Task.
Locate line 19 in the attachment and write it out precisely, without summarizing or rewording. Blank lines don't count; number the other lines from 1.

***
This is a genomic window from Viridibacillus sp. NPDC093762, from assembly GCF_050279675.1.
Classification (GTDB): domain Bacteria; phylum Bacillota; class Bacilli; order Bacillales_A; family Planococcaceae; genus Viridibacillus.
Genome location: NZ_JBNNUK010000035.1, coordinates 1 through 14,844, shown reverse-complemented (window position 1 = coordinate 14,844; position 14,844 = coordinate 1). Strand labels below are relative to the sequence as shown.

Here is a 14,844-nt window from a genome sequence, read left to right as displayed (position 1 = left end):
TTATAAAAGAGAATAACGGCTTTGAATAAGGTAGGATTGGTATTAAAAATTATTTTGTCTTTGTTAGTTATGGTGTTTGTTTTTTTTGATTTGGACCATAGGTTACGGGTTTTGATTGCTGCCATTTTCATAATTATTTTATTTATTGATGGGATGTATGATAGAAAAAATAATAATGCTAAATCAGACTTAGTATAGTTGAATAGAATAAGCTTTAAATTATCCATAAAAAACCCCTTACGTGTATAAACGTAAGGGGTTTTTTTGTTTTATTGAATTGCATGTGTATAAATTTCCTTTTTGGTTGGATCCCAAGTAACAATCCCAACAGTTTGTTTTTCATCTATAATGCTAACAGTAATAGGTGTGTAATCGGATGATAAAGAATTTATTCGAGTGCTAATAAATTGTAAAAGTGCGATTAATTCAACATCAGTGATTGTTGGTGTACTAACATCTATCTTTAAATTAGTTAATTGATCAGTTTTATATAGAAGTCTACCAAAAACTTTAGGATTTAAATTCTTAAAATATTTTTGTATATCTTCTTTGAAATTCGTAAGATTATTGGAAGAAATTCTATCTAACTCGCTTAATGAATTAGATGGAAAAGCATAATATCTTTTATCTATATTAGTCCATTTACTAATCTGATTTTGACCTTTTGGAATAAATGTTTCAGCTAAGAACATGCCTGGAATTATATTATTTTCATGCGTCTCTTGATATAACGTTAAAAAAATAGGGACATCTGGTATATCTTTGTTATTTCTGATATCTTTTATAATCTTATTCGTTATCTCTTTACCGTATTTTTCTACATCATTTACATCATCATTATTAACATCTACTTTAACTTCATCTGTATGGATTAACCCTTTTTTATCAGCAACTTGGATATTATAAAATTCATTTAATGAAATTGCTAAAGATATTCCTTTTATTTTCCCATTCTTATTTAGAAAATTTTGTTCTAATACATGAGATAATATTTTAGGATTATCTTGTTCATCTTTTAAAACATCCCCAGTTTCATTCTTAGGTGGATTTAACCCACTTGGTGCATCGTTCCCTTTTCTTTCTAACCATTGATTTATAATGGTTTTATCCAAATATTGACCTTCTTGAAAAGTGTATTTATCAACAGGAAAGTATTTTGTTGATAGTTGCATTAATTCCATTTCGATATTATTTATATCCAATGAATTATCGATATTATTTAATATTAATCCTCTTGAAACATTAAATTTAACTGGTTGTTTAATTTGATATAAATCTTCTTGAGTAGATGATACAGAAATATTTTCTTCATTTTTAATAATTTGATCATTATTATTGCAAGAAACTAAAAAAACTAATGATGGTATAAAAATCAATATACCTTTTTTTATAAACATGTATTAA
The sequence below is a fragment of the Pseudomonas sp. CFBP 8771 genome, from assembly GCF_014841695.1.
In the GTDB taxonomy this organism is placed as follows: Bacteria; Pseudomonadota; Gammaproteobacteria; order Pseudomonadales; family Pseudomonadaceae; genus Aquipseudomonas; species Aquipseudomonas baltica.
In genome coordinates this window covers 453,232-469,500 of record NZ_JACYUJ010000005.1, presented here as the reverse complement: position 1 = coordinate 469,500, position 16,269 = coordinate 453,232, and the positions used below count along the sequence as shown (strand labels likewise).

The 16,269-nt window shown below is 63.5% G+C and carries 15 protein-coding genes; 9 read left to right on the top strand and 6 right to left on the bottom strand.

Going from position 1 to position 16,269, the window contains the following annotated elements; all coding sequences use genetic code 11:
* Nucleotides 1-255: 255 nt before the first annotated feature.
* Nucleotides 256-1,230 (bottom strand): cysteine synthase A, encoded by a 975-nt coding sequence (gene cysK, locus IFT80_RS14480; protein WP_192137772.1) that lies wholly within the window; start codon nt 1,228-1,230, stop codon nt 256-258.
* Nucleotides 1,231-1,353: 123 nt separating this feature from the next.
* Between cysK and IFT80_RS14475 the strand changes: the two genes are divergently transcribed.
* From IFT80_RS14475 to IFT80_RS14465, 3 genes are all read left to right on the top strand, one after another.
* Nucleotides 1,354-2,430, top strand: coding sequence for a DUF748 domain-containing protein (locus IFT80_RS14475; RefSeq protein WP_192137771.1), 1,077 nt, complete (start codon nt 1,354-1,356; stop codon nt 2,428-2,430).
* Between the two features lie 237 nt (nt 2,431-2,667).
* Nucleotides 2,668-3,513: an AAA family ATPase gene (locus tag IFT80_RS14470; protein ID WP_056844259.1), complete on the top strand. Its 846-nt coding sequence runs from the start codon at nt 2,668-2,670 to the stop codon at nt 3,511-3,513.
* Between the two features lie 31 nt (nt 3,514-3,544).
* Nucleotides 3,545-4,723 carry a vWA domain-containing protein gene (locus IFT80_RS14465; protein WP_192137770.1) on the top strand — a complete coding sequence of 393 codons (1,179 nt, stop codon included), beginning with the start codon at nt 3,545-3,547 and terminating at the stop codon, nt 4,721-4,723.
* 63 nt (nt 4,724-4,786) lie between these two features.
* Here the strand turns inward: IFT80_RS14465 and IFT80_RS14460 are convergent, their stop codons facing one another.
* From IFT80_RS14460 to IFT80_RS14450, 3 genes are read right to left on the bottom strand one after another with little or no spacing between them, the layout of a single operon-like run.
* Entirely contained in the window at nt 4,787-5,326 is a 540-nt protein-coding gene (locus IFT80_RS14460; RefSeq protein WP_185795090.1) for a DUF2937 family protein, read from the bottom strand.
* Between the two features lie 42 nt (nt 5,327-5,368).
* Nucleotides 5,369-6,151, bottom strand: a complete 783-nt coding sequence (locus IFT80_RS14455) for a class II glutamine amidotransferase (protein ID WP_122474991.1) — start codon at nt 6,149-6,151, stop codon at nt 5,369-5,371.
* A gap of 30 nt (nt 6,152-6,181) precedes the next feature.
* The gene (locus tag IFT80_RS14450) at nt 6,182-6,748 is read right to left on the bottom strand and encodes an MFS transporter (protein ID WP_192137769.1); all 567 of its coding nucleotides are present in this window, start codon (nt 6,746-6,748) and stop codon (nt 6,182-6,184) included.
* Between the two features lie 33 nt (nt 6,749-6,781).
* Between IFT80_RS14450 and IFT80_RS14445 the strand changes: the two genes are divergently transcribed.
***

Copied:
* Between the two features lie 31 nt (nt 3,514-3,544).